Lindblad Expeditions - From the National Geographic Endeavour in Galapagos - Jack Swenson, photo instructor

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From the National Geographic Endeavour in Galapagos

Nov 16, 2012 - National Geographic Endeavour

Frigatebird harassing a red-footed booby
Red-footed booby with landing gear down

Isla Genovesa

The flooded caldera of an ancient volcano formed an unusual harbor for our ship this morning as we entered a narrow cut in the encircling walls of Isla Genovesa. As we anchored in Darwin's Bay, we could see hundreds of birds flying above the island's cliffs. For our outings this morning, some walkers headed to a white sand beach composed of broken coral. Others ascended the cliffs at a special access point, known as Prince Philip's Steps, where a precipitous trail winds up a fissure in the rock to reach the flatter upper parts of the island.
 

Onshore we found innumerable delights. Genovesa is a nesting island for many species of seabirds, most prominently the red-footed and Nazca boobies. In the Galápagos Islands, the red-footed booby is the only species of booby that nests in trees, and at this season we found some nests with a single large chick, some being preened by their attentive parent. There were also many Nazca boobies in residence on the island - some with eggs, others with a small chick, and some still involved in courtship and ceremonial nest building. On the rocky shores around the beach area were many swallow-tailed gulls, the only nocturnal gull species in the world. And watching from high above were the ever-present frigatebirds. The great frigatebird is another species of seabird that nests in large numbers on Genovesa, and we saw fluffy frigatebird chicks sitting patiently waiting for one of their parents to return and feed them.

While many individual frigatebirds make an "honest living" plucking fish and squid off the surface of the ocean, other individuals tend to focus on stealing food from boobies, tropicbirds, and the gulls. The curious term for this behavior is "kleptoparasitism," and throughout the day we could hear the occasional squawking of boobies being harassed in flight by the frigatebirds. Frigatebirds are spectacular fliers, easily out-maneuvering the other birds they chase, often grabbing a booby by the wing or tail to help encourage them to disgorge any food they're bringing back to the island for their chick.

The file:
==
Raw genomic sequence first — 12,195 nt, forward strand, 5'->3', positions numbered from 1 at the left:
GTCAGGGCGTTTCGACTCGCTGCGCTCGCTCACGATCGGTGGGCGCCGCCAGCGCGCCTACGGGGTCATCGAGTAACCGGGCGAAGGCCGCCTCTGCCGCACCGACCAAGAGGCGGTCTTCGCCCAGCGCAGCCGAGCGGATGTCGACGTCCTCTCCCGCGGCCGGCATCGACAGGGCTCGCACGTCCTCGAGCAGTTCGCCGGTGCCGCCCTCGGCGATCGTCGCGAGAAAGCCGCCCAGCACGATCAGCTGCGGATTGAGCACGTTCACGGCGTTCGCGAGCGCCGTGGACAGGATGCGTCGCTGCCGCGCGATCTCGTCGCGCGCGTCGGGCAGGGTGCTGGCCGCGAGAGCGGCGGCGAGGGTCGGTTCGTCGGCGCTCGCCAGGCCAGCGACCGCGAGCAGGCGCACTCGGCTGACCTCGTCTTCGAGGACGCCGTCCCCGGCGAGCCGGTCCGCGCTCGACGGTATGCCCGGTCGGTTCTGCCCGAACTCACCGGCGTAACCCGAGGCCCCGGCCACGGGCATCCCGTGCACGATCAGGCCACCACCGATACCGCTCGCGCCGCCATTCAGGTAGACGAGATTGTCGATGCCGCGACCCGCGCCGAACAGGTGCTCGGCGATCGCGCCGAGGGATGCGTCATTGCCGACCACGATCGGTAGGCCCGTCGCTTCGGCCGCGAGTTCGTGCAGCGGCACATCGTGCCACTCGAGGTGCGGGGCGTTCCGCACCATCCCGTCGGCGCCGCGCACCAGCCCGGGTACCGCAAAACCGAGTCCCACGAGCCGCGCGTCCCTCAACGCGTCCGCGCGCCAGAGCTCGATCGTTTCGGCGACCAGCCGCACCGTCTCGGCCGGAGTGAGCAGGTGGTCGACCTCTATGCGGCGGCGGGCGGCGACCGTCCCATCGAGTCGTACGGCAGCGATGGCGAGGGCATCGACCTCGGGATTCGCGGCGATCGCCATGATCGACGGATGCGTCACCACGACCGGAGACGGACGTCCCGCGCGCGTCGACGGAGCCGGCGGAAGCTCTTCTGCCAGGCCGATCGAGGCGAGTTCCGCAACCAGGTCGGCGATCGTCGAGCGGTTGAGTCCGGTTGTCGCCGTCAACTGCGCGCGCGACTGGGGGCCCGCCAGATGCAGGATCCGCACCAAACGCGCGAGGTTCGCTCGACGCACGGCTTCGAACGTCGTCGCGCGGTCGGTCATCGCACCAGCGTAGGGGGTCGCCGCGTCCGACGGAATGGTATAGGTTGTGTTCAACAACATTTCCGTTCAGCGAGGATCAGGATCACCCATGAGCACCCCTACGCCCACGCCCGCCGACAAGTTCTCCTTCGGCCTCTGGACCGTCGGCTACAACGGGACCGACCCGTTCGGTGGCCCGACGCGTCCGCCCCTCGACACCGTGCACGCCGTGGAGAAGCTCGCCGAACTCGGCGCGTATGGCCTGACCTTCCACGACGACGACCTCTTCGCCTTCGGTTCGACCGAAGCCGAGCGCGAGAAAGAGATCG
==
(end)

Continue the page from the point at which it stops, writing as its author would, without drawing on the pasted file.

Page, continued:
In addition to the vast numbers of seabirds, we also enjoyed watching the resident Galápagos mockingbirds, various species of Darwin's finches, and dozing yellow-crowned night-herons. During the midday, there were opportunities for snorkeling and kayaking along the edges of the steep cliffs. In the shade of rocky grottos beneath the cliffs we found several Galápagos fur seals resting. The final special sightings of the trip, for some, were amazingly close-up views of the island's resident short-eared owls perching on the reddish lava rock on the windward side of the island. We eventually gathered in the ship's lounge for the captain's farewell cocktail party, accompanied by a slide show of guest's photos, all reminding us of the many joyful experiences we've shared during this memorable voyage together in the Galápagos.
 


About the Author

Jack Swenson·Naturalist/Certified Photo Instructor

Jack is a Seattle-based guide, wildlife biologist and professional photographer. For the past thirty years his photographs have appeared in prominent magazines, calendars and books including publications by Smithsonian, Audubon, and National Geographic. He has co-authored a photographic book on Baja California, and also a photo identification guide to the killer whales of Southeast Alaska.